As part of the Ticket to Work (TTW) and Work Incentives Improvement Act of 1999, Congress directed the Social Security Administration (SSA) to test alternative Social Security Disability Insurance (SSDI) work rules designed to increase the incentive for SSDI beneficiaries to work and reduce their reliance on benefits. In response, SSA has undertaken the Benefit Offset National Demonstration (BOND), a random assignment test of variants of SSDI program rules governing work and other supports. BOND incorporates a $1 for $2 benefit offset that allows beneficiaries to retain more of their monthly cash benefit while working.
The BOND project includes two stages. Stage 1 supports an evaluation of how a national benefit offset would affect earnings and program outcomes for the entire SSDI population. The purpose of Stage 2 is to learn more about impacts on those beneficiaries most likely to use the offset (recruited and informed volunteers) and to determine the extent to which enhancements to counseling services affect impacts.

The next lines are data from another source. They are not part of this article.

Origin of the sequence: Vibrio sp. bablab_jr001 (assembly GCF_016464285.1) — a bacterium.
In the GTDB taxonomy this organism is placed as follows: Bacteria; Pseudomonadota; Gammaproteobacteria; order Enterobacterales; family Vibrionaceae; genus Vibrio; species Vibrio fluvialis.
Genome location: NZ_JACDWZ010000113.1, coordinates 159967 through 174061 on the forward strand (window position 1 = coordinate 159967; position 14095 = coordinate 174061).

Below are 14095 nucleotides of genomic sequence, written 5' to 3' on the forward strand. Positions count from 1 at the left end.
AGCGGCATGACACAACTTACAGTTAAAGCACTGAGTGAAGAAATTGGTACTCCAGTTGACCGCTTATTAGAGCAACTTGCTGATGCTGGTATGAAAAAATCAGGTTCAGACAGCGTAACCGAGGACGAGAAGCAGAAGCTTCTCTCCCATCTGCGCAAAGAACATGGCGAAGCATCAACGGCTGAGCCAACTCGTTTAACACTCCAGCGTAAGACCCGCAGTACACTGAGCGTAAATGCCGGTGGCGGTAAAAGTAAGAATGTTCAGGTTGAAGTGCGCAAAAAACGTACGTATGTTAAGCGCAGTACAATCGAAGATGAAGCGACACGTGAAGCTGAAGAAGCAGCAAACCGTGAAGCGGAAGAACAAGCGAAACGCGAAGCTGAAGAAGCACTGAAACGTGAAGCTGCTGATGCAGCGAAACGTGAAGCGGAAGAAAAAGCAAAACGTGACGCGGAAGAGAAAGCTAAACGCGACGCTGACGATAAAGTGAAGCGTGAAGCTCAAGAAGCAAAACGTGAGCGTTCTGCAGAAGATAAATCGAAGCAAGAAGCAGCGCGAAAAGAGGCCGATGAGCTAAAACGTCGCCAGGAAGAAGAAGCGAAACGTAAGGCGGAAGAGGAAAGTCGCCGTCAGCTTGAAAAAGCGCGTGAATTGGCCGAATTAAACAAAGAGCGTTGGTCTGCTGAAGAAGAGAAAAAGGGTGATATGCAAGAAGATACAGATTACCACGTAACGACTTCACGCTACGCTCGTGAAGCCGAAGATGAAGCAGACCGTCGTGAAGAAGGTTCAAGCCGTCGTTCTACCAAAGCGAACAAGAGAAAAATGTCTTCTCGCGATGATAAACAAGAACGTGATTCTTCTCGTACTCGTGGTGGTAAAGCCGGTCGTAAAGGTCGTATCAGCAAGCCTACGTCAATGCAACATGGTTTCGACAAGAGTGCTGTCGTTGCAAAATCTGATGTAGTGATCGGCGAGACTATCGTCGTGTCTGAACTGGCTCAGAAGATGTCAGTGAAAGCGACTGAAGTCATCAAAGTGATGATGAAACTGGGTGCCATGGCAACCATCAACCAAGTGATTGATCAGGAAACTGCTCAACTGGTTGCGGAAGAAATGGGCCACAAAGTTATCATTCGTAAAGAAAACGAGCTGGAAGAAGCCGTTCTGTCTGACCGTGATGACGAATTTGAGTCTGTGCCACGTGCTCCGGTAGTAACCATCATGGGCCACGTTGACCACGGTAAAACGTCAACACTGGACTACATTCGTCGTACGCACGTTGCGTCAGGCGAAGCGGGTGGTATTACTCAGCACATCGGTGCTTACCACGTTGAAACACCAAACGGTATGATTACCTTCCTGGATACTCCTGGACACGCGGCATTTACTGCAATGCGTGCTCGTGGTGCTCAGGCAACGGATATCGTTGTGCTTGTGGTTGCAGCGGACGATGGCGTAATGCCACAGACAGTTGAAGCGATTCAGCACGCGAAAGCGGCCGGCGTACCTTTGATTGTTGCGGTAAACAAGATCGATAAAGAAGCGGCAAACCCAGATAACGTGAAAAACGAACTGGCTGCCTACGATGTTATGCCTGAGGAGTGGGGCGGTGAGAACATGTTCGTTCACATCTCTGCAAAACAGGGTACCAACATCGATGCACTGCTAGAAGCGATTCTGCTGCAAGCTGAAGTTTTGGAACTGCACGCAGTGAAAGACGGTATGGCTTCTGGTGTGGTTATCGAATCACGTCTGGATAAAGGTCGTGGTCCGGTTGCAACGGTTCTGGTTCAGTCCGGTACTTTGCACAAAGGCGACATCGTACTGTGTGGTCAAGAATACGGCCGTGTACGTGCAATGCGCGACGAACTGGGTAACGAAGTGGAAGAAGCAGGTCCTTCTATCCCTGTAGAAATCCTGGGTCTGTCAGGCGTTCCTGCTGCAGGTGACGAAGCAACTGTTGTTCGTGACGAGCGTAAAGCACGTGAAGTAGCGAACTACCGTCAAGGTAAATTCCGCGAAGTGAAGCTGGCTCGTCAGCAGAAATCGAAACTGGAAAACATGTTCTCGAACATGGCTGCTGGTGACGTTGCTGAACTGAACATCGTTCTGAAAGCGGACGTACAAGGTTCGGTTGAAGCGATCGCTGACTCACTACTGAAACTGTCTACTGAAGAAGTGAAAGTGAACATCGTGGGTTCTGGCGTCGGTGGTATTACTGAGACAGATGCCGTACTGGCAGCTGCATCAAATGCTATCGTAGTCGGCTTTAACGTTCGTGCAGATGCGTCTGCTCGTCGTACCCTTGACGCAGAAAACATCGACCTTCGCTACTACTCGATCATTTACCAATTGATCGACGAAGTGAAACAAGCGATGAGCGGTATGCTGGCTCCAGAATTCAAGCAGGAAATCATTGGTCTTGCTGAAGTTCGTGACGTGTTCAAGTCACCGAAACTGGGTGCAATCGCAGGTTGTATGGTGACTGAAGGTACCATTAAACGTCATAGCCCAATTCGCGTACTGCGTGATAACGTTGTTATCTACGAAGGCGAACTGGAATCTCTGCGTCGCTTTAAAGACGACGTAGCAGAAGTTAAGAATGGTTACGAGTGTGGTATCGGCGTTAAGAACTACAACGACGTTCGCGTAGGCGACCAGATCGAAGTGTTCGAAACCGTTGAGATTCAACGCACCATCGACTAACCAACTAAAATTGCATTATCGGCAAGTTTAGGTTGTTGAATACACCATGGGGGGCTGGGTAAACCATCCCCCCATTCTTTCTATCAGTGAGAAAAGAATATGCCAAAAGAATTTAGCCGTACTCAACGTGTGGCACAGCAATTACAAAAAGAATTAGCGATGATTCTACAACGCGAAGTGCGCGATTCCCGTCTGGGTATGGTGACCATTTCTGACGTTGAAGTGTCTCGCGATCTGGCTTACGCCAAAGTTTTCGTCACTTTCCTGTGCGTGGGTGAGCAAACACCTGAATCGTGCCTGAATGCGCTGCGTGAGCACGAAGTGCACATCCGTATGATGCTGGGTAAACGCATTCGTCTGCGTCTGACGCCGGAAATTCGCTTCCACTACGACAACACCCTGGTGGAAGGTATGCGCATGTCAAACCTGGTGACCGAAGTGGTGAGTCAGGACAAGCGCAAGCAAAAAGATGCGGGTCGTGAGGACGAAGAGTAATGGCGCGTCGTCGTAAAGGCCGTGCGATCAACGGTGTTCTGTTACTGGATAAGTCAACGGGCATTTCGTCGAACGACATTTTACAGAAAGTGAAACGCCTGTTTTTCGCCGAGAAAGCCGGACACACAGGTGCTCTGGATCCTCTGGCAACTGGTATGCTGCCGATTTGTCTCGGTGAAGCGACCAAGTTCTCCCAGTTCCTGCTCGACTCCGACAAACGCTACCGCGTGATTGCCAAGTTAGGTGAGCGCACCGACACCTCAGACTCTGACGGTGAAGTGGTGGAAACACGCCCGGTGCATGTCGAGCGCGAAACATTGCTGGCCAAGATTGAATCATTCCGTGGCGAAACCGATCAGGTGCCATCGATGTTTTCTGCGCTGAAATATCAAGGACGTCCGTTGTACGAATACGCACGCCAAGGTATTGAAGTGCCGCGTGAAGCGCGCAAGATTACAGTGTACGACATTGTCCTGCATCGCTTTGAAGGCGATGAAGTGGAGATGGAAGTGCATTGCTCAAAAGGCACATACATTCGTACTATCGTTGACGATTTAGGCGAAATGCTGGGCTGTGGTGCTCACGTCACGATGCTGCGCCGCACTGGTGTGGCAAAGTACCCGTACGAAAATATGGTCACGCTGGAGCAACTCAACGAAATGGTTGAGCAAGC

BOND takes place in 10 large sites, each corresponding to the service area of one of 53 SSA Area Offices. The 10 sites are a random sample of the 53 candidate areas to ensure that the evaluation’s findings are nationally representative. In total, the Stage 2 sample includes 12,744 beneficiaries in three assignment groups:
- 4,854 volunteers in the T21 group that receives the benefit offset and regular work incentives counseling (WIC);
- 3,041 volunteers in the T22 group that receives the benefit offset and enhanced work incentives counseling (EWIC); and
- 4,849 volunteers in the C2 group that continues to receive benefits and counseling according to current SSDI rules.
This report is the first of two Stage 2 Interim Process, Participation, and Impact Reports. This report documents results of the Stage 2 process and participation analyses through the fourth calendar year of implementation (2014) and documents impacts on earnings and benefit outcomes during the third calendar year of implementation (2013).